Vol. 2 - No. 3
What The Bible Says About Faith
by Byron Gage
Written by the late C. C. Crawford, What The Bible Says About Faith, College Press Publishing Company, Joplin, Missouri, 1982, is another in this popular series, dealing with various subjects. It is well written and easily read. It is thorough and appears to set forth the truth as it should. It is replete with Biblical examples and statements of various men of faith from ages gone by. This is a book that would lend itself well to the classroom, being divided into 26 chapters. It consists of 380 pages and contains an excellent Topical Index as well as a Scripture Index at the end of the book.
The book begins with a discussion of the Excellence of Faith which describes what faith does. The author discusses the superiority of faith, faith as basic to justification, and faith as motivation to service and worship. Next the author discusses the Nature of Faith in which faith is defined and discussed in the context of the question, "What is faith?" The fact that faith always comes from revelation if it is to be an acceptable faith is covered in The Source of Faith, chapter three. The next few chapters discuss how believers are made, the attributes of, and the accomplishments of faith.
The next major section of the book deals with Biblical exemplars of faith. Hebrews 11 is the primary text with references to historical texts being used to fully discuss the great men and women of faith in faith's honor roll. The author clarifies that "faith wrought with works "before it was acceptable faith, and carefully distinguishes between mere "mental assent" and faith that saves.
Various aspects of the subject of faith are dealt with in fine fashion. Especially needed today are men who set forth the truth on basic Bible subjects, for confusion reigns among brethren and sectarians alike. The great difficulty I see as I read these and other comparable works is the fact that knowledge is not lacking but often application is. Under the heading What The Church Needs Today, Mr. Crawford pleads for a return to (or the development of) a faith that excels in a world of doubts and fears. The answer to anxiety (worry) about the material aspects of our lives lies in the Sermon on the Mount, if we would but seek it out. Christians, it seems to me, are making the mistake of removing the Word of God from the practical, concrete realm and into the realm of mysticism and experimental emotionalism. We no longer find the faith a definable body of information revealed by God to be believed by man, but rather a personal, relative, and feeling-oriented system with no don'ts, few do's, and little daily application.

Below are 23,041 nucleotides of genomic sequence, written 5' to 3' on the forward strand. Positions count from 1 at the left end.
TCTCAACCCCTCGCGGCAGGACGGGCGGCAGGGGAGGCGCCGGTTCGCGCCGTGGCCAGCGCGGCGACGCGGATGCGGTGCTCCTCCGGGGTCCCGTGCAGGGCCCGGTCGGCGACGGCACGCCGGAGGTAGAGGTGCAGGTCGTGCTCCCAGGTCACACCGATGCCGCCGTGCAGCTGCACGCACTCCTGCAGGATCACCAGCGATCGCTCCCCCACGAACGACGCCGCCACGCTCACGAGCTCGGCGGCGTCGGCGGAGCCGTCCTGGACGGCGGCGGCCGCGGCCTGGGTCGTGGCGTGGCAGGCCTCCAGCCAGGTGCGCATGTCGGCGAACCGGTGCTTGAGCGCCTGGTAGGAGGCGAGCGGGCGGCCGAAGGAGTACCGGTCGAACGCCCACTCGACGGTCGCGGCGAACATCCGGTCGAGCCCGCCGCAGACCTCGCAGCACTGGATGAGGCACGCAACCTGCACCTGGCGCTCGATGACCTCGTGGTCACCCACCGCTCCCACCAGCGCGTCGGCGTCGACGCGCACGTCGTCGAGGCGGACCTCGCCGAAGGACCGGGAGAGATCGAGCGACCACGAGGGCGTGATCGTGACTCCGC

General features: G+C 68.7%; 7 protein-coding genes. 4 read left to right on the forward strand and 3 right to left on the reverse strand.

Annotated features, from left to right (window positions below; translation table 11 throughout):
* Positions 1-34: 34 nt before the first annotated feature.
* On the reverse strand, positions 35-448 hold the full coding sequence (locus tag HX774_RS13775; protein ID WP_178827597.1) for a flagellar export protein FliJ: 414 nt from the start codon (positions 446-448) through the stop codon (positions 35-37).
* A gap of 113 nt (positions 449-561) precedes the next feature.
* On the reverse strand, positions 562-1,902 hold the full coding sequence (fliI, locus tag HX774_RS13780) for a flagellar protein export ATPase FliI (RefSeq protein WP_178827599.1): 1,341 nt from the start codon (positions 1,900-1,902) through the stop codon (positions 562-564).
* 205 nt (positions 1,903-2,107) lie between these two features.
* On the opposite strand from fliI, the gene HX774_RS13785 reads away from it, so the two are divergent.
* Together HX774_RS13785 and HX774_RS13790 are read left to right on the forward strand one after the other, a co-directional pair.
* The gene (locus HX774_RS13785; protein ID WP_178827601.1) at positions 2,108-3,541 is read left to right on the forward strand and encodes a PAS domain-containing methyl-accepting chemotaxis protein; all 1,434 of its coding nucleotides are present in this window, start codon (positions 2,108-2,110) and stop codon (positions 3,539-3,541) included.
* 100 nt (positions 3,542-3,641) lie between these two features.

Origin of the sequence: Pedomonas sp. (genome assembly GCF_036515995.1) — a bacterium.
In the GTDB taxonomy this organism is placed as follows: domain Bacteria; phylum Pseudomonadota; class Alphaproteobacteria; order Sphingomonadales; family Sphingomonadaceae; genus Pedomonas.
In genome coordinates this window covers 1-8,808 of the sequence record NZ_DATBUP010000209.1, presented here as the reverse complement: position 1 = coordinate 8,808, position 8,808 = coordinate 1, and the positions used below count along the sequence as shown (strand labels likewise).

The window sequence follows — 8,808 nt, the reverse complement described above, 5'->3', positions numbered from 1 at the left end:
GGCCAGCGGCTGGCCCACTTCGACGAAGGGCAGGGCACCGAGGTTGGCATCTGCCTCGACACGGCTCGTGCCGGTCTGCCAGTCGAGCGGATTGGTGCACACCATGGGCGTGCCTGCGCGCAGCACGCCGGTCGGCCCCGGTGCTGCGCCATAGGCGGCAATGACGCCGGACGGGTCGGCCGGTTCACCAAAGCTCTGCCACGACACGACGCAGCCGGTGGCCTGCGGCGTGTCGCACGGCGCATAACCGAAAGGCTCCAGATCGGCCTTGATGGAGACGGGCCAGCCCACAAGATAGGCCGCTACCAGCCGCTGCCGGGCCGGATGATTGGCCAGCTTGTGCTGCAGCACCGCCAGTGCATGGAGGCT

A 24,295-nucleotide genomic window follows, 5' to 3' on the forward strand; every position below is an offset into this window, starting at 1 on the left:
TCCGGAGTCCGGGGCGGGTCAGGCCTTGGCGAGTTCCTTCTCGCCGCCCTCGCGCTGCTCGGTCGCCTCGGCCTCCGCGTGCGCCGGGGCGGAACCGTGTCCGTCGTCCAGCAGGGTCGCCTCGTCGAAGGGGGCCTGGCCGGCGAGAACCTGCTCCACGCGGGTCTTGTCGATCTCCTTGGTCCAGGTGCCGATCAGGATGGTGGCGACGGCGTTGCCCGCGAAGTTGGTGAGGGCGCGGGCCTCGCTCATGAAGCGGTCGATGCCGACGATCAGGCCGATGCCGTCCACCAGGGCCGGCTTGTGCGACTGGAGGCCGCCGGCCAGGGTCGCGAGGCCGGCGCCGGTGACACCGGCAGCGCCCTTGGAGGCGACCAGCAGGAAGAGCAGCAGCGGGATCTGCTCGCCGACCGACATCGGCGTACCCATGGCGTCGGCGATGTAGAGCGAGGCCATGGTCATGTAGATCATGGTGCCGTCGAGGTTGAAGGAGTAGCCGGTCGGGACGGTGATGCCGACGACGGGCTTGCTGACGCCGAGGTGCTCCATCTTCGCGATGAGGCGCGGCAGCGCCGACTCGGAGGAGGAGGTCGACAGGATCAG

This book is a good one and a welcome addition to my personal library. But I look for the day when men will lay down their banners of division, their false standards of "unity," and come simply and humbly to the Book of God seeking the "faith once for all delivered." May God hasten the day when faith means more in the lives of Christians than just something that precedes baptism. May we understand what true believers are, not only in word, but also in deed. May we learn the lessons of James 2, and come to a realization that the faith of the Bible is not one that is bragged about but one that is lived, breathed, and practiced.
One has somewhere said, and it is often repeated, that "there are too many men of science and too few men of God." True words indeed. And, we might add, there are too many "church members" and too few men of faith; men who will stand for truth in the absolute when compromise is the order of the day; men who will give a "thus saith the Lord" for all that is said or done; men who will tell others the truth and tell it plainly; men who, as a matter of faith, will serve instead of desiring to be served.